Further round the bay in the rockier sections we moved on to rock turning, gaining a small diversity of worms which again were small in number and difficult to find. Working independently with forceps and pot in hand (photo 7), Brendan managed a larger haul than me, which he was very proud of although apparently we were not competing!

On our last stop we returned to our starting point in the softer sediment but at the low tide mark this time to see if the type of worms had changed. There were certainly a couple of different types and we also found an unusual type of crustacean, a serolid isopod, which is flattened and ‘trilobite-like’ and often found in pairs (photo 8). These certainly were an intriguing distraction. Shortly afterwards the tide turned and we were out of time, which meant we had to head back.

Off to the northwest tomorrow to Foul Bay – hopefully not as bad as the name sounds!

Ar y 19eg o Ionawr 1915 mae @dyddiadurKate yn sôn am ddynion yn ymuno â'r lluoedd arfog: ‘Ymdaith y milwyr trwy Station. Eu noson yn y Bala ymunodd 25 yng Nghorwen a 5 ym Mhenllyn’.

Mae’r cofnod hwn yn cael ei wirio gan erthygl bapur newydd. Ar yr 22ain o Ionawr mae’r ‘Cambrian News and Welsh Farmers Gazette’  yn sôn am ymdaith gan deithlen recriwtio o’r Corfflu Byddin Cymru, trwy’r Sir Feirionnydd a Sir Gaernarfon. Roedd band pib a drwm a band y ‘Royal Oakley’ yn arwain yr ymdaith ym Mlaenau Ffestiniog ar Ddydd Llun 18 Ionawr, a'r llwybr ar Ddydd Mawrth yn cynnwys Corwen a Bala. Mae’r erthygl yn sôn am y gobaith y byddai’r y milwyr yn dod yn gyfeillion gyda’r dynion o’r oedran milwrol, i’w hannog i ymuno â’r ‘lliwiau’ (enw arall ar y Corfflu). Gallwch ddarllen yr erthygl ar wefan Llyfrgell Genedlaethol Cymru (yn Saesneg).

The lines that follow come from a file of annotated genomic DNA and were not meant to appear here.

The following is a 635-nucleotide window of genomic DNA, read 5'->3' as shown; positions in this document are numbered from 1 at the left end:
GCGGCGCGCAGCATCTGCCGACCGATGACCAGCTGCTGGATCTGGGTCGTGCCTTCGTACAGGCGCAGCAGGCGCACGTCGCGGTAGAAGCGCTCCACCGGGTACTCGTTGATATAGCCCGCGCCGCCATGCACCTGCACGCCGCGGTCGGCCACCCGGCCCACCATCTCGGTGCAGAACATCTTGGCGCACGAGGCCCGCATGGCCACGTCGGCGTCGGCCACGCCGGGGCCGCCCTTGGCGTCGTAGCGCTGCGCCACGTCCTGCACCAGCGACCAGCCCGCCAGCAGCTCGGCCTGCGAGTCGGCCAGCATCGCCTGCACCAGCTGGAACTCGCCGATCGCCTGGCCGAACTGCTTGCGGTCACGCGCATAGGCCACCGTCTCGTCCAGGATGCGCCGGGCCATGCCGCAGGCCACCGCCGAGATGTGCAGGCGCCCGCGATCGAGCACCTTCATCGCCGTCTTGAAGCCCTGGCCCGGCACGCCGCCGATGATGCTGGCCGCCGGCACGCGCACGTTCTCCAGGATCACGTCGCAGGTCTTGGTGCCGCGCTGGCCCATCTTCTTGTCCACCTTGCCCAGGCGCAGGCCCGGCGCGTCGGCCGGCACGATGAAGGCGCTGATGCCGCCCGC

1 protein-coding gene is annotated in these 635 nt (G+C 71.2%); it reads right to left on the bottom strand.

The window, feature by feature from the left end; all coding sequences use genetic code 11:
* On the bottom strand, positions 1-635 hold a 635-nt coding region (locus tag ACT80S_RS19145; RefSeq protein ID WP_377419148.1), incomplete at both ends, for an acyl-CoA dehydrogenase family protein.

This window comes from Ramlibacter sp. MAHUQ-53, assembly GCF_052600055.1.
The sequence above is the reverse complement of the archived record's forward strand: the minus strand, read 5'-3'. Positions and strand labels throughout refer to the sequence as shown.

Ar ôl y dechrau'r Rhyfel yn Awst 1914 roedd ymgyrch fawr i recriwtio mwy o ddynion i’r lluoedd arfog i gynyddu'r rhengoedd. Yn ogystal ag ymdaith recriwtio, agorwyd  swyddfa recriwtio ac aeth posteri recriwtio i fyny dros Brydain. Yng Ngymru, cynhyrchodd y llywodraeth bosteri Cymraeg hefyd, i apelio at ddynion oedd yn siarad Cymraeg.

I ymuno gyda’r lluoedd arfog roedd rhaid pasio prawf meddygol. Os oedd y dynion yn iach, roedden nhw’n cael ‘Llyfr Bach’ gyda gwybodaeth fel cerdyn meddygol. Erbyn Rhagfyr 1914 roedd 62,0000 o Gymry wedi ymuno â’r lluoedd arfog ac erbyn Ionawr 1915 roedd 1,000,000 ddynion o Brydain wedi ymuno â’r lluoedd arfog. Y flwyddyn wedyn, yn 1916, dechreuodd y broses o gonsgripsiwn ym mis Mawrth.

[delwedd: Gorymdaith recriwtio yn Abertawe wedi arwain gan band 6ed Bataliwn y Gatrawd Gymreig]

Gorymdaith recriwtio yn Abertawe, gyda band 6ed Bataliwn y Gatrawd Gymreig. Defnyddiodd sawl ymdaith recriwtio yng Nghymru fandiau i gynyddu diddordeb.

[delwedd: Recriwtiaid newydd sy'n gwisgo gwisg sifiliad ymdeithio mewn colofn lawr stryd yn Rhondda]

Recriwtiaid newydd yng Nghwm Rhondda yn gorymdeithio ar ôl ymuno â'r Fyddin

[delwedd: Llyfr Bach Milwr yn dangos gwybod sy du mewn ]

Llyfr Bach Milwr gyda’r cerdyn meddygol